Development: What qualities do you look for when hiring senior leadership?

Cocoziello: I look at how people establish their values and how they look at life. I like to test that. “OK, these are your values. Demonstrate to me what actions you have taken to make sure that you are utilizing your time efficiently.” The most important thing with a new hire is to match the candidate’s skill set with the culture of the company.

Development: You have a reputation among peers as a leader who has developed trust with clients, communities, business partners and your own employees. How do you as a leader accomplish this and maintain it?

Cocoziello: Mutual respect and trust. At Advance, we need to constantly be brutally honest with each other, and we need to make sure we have common goals and that we act with integrity. We embrace change and adapt quickly. I share our beliefs with investors and others so that we create common goals. I share our objectives with clients so that we know and they know what drives us and determines our success. We must meet those goals, and we are accountable to each other for results.

Development: You have successfully brought the next generation into the business. Do you have any advice for others who wish to bring their family members into a business?

Cocoziello: People often underestimate how much work it is to integrate family members into the business. It doesn’t start the day they decide that they want to work for the company. My three sons wanted to be in the business. There were many discussions about our family values, and we even looked at a family constitution. That is how we would engage with each other. We then looked at how we would have the best chance of success. It came down to education and experience. My sons had the privilege of Ivy League educations for their undergraduate degrees. I felt it was important for them to be out of school five years, earn a master’s degree and have some work experience before the company would hire them. As they came into the business, each had a different skill set. This allowed them to work in different areas of the company and collaborate very effectively with one another and the rest of the team.

Development: How do you resolve internal conflicts or mistakes at the company?

Cocoziello: I look at the space between stimulus and response, which is intelligence. That is, when we have a bad situation or an issue within the company, we can say, “OK, I know what the results are. What did we do from an intellectual capacity to make the decision that we did?” That starts a discussion, and the goal is to create a learning experience so that we don’t make the same mistake twice.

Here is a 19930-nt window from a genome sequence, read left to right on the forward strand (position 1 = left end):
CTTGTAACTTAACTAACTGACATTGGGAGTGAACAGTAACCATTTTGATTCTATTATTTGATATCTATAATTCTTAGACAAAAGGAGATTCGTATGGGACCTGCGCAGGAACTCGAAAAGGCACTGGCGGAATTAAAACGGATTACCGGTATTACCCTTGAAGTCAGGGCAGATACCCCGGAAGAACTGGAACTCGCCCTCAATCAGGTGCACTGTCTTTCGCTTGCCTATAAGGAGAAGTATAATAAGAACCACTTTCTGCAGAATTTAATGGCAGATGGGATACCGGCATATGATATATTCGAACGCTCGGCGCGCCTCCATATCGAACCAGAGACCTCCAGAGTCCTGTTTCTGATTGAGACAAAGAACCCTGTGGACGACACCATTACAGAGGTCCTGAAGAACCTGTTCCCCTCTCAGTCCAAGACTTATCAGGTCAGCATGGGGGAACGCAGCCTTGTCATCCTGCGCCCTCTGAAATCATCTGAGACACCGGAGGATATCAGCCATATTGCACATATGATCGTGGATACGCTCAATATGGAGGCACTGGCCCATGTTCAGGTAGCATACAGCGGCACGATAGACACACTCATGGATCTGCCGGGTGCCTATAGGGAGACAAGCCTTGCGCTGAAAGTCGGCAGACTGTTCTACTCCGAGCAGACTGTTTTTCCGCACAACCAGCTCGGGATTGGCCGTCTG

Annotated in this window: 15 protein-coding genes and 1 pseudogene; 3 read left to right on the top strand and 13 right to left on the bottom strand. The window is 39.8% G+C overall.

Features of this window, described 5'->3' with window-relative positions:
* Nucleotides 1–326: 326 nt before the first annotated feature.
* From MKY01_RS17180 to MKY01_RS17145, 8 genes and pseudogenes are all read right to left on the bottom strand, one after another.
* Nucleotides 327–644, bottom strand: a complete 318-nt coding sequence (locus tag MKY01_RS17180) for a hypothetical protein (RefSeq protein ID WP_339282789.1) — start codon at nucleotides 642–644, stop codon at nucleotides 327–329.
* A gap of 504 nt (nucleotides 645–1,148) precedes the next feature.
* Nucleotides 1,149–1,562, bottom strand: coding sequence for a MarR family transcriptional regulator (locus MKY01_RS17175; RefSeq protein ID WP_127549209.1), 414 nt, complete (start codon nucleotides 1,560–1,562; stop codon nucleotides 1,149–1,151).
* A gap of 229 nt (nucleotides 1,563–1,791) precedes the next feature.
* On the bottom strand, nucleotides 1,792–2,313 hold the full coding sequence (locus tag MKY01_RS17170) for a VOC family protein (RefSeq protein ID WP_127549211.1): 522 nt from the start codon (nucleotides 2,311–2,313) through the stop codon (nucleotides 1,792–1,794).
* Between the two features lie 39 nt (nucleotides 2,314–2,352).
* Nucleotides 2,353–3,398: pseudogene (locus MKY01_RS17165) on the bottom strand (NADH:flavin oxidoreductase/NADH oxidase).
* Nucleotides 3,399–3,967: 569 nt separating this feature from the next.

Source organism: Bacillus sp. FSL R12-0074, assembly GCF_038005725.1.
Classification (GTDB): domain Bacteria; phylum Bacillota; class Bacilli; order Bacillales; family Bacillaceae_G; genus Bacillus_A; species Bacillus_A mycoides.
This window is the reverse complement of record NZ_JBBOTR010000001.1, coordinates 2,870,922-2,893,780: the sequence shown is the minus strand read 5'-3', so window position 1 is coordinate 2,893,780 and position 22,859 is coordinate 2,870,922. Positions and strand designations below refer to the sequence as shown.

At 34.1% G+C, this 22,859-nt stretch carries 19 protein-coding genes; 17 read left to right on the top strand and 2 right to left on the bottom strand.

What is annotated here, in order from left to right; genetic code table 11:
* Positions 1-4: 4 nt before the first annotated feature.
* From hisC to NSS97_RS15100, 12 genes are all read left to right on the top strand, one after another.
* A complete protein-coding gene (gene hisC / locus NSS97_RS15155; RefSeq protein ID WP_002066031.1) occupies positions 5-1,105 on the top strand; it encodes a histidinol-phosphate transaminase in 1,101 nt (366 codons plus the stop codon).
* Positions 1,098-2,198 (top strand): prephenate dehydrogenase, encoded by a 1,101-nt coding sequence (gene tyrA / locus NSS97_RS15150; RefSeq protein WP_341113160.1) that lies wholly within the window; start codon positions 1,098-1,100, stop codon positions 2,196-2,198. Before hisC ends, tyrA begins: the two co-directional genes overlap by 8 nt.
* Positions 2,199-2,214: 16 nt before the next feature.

Development: What is the best advice you have been given over the course of your career in real estate?

Cocoziello: The best advice I received was from a former NAIOP president, Frank Visceglia of Federal Business Centers in New Jersey. We worked together on projects at NAIOP’s New Jersey chapter. He said to me one day, “Peter, you are working like an animal, you have 10 projects going and you are constantly running. What you need to think about is doing three or four projects well with more of your own capital. Then you will be able to control your own destiny better.” At first, I rejected the advice because I needed to bring in more fees. But I ultimately took his advice and have used it consistently over the years. I ask myself if we are controlling our own destiny or not. If we are not, can we understand the repercussions of not doing so? I have always used that advice as a benchmark test in making significant decisions.

Development: What crucial lessons have you learned during the time you have been in the business?

Cocoziello: The greatest lesson I have learned — once again from Frank — is to never be overextended. And being overextended is not just about money; it’s also about your skills and time. You must control being overextended in a way that aligns with the mission and plan of the business, as well as your personal life.

Development: How do you like to de-stress during your off hours?

Cocoziello: I have a very supportive wife of 42 years. We just took a three-week journey to Italy and on that trip, we talked about how great it is to be at this stage of our life and to have the kind of close relationship that we maintain. I have a cliché that I use for my leisure time — the 40-40-40 Club. I want to ski 40 days a year, I want to shoot and hunt 40 days a year and I want to play 40 rounds of golf a year. We spend time with family and friends and never take our life for granted.

Ron Derven is a contributing editor to Development magazine.